A Hurricane Katrina evacuee received an honorary diploma from the high school he never got to graduate from

Posted at 7:30 AM, Aug 11, 2018
and last updated 2018-08-11 07:30:54-04

Clint Smith received an honorary diploma from Benjamin Franklin High School in New Orleans 12 years after evacuating the city because of Hurricane Katrina.

A New Orleans native who was displaced by Hurricane Katrina’s devastation was recognized 12 years later by the high school he didn’t get to graduate from – with an honorary diploma.

Clint Smith, 29, tweeted a photo Friday of the diploma from Benjamin Franklin High School, a distinction that, Smith wrote, “means the world.”

“For years, I never knew whether or not I should say that I was an alum of Benjamin Franklin High School because technically I didn’t graduate from there,” Smith wrote. “I didn’t know how much it would mean to me to get a diploma from my old school until, 12 years later, I held it in my hands.”

In August 2005, three days into his senior year, Smith evacuated with his family to Houston. He told CNN evacuating over the threat of a hurricane was something his family was used to, but as he saw from afar the damage the Category 3 storm caused in his hometown, he knew that time would be different.

Smith’s family home flooded (he wrote about it in an essay published on Seven Scribes). Though his parents had to return to New Orleans for work, he and his sister stayed in Houston, where he completed high school at The Awty International School.

Hurricane Katrina damaged 70 percent of the occupied housing in New Orleans, according to the US Census Bureau. The city’s population fell from 484,674 in April 2000 to 230,172 in July 2006 – a decrease of more than 50 percent. By 2015, the estimated population had increased to almost 390,000.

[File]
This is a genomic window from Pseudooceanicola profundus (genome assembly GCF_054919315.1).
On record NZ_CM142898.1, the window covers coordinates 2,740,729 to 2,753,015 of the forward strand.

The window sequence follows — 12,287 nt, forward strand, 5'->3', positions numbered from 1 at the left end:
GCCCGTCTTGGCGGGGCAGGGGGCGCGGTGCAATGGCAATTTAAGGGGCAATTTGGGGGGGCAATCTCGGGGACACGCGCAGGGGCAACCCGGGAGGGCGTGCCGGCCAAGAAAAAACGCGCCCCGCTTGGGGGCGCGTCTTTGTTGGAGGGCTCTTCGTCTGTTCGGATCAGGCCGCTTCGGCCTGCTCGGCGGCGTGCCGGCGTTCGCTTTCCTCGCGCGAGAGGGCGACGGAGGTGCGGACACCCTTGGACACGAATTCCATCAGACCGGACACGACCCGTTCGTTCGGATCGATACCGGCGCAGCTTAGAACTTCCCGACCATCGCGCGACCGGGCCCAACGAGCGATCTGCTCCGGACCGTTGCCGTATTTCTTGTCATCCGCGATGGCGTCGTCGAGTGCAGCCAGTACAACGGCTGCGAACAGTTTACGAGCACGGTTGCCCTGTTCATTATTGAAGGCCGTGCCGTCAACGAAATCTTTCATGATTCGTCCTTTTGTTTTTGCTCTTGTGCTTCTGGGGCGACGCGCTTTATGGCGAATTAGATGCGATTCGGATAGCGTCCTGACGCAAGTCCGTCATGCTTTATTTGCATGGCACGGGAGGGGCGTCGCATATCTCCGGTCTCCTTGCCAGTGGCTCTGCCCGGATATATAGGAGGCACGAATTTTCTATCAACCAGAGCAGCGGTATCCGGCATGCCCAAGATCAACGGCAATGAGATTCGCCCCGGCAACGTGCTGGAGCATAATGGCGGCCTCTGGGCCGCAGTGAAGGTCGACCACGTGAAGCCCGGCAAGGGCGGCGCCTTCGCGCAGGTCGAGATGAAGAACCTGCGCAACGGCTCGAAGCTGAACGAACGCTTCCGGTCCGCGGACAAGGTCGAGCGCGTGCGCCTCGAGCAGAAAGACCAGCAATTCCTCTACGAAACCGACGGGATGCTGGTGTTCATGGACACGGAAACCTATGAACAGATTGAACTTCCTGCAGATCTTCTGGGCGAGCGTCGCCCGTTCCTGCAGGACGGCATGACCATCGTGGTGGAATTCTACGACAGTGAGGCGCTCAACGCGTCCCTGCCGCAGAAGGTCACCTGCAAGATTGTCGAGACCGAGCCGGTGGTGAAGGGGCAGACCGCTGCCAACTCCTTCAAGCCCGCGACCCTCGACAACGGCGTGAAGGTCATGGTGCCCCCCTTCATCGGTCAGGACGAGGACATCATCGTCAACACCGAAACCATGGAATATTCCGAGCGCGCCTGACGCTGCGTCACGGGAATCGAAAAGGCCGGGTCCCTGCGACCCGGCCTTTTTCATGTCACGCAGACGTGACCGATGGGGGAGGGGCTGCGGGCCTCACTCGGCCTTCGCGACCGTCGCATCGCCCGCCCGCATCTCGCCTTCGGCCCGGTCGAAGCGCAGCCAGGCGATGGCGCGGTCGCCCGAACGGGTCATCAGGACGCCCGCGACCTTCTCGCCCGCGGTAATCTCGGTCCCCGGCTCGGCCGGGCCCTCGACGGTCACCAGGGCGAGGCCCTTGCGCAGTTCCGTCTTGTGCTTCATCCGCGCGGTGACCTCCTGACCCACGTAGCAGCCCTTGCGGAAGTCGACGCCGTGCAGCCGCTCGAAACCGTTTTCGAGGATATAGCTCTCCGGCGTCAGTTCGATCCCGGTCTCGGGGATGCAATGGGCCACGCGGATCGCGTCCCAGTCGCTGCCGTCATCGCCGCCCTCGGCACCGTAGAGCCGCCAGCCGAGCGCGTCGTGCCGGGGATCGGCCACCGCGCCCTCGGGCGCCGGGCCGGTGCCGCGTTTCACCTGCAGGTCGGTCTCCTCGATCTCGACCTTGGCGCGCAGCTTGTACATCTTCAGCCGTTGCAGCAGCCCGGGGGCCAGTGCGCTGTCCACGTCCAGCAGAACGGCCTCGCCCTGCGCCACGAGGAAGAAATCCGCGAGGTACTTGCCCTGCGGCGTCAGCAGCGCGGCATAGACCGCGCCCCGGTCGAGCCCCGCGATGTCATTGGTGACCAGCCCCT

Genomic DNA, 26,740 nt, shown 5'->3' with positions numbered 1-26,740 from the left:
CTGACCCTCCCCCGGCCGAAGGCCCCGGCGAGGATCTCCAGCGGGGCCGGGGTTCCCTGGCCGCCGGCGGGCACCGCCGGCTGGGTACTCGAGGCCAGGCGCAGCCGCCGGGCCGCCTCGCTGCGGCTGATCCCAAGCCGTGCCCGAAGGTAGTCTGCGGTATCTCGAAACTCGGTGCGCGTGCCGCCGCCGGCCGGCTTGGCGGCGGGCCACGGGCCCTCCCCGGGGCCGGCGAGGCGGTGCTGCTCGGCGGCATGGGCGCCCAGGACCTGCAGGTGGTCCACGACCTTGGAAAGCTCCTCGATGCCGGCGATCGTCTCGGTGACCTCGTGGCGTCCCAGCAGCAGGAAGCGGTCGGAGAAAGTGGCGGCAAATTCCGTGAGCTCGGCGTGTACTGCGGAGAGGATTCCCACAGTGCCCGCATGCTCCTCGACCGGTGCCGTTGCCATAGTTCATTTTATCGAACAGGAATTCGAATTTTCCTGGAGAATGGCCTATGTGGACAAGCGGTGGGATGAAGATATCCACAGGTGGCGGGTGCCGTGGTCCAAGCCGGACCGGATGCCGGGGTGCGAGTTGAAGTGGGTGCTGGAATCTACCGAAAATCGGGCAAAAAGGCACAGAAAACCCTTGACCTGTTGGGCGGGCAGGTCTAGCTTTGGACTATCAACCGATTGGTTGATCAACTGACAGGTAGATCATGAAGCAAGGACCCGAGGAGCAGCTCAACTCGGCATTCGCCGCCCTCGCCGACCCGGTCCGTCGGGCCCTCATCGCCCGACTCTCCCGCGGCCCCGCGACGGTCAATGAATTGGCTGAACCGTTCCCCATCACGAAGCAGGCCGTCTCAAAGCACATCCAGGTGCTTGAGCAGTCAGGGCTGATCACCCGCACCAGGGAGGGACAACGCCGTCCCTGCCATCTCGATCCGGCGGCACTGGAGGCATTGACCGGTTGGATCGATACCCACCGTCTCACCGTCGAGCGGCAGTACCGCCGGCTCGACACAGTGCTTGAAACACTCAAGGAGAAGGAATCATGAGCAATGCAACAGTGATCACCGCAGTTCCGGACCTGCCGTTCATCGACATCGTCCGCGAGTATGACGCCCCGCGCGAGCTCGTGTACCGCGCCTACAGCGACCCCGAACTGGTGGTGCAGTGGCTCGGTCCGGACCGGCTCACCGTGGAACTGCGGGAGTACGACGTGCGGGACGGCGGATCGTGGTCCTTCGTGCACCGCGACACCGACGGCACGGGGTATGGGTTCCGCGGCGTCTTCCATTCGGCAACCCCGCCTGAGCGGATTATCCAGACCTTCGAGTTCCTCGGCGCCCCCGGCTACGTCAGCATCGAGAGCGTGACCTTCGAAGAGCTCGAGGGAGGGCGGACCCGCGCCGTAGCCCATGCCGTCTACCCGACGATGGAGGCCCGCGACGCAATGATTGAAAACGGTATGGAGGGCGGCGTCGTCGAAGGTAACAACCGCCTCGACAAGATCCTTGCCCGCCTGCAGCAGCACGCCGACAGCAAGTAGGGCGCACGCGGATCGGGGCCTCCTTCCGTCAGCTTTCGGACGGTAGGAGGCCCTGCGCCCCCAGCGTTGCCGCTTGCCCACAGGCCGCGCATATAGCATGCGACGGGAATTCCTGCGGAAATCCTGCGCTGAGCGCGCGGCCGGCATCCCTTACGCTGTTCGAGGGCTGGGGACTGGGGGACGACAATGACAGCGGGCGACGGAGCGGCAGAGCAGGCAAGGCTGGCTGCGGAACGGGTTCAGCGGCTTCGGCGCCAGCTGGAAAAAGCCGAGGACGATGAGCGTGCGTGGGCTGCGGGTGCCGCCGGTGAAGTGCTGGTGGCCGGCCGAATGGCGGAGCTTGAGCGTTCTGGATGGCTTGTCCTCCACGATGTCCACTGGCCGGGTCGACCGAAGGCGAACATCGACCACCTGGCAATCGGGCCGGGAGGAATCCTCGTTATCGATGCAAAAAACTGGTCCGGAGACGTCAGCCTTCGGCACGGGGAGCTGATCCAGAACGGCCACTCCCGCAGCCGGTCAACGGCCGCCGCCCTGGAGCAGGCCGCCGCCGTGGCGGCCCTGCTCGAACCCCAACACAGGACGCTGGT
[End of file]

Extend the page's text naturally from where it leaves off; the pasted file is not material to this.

At his new school, Smith joined the soccer team. “It was the only thing that felt that it was in my control,” Smith said, adding soccer helped him create ties with his new community.

Smith considered his family lucky, compared to the disruption and tragedy the deadly storm brought to others. But he admits it was difficult for him not sharing all the senior year traditions with the friends he grew up with.

Storm sent students fleeing

Franklin High’s entire first-floor facilities were destroyed. The school raised more than $1 million and re-opened on January 2006. According to the school, students evacuated to 38 different states, but most returned to continue their studies.

Seventy students from the class of 2006, including Smith, did not graduate with the rest of their classmates.

Smith and some of his friends went to Franklin’s graduation. His family returned to a new home in New Orleans in the summer.

“It was bittersweet because we were excited that so many folks we loved were walking on the stage but also hard because we were not walking with them,” Smith said.

After high school, Smith went to Davidson College in North Carolina, became a teacher and award-winning author, and is a doctoral candidate in education at Harvard University. He lives in Washington with his wife and 14-month-old son, but says, “New Orleans will always be my hometown.”

Clint Smith in cap and gown with family at his high school graduation from The Awty International School in Houston.

In 2017, after his poetry book “Counting Descent” came out, Smith visited his hometown to speak at an event and talked about what it meant to him to go back. This got the attention of Patrick Widhalm, the head of school at Franklin High, who started thinking about a way of honoring students who were displaced by the storm.

In a statement to announce the school was giving honorary diplomas, Widhalm said the certificates would “recognize these students as part of the Franklin Class of 2006.”

“I know some of the stories of what these students faced during Katrina, having to graduate with a high school diploma from another school,” Widhalm said. “I want these students to know: you are a part of Franklin, and I hope that even now, Franklin is a part of you.”

Smith said it feels “different to go back to a city that in so many respects looks so different than the place that you left.”

“So many people lost their homes and lost their lives,” Smith said, but added that to him, New Orleans is “unlike any other place.”

As for his latest recognition, Smith wrote on Twitter, “this one is getting a special place on the wall.”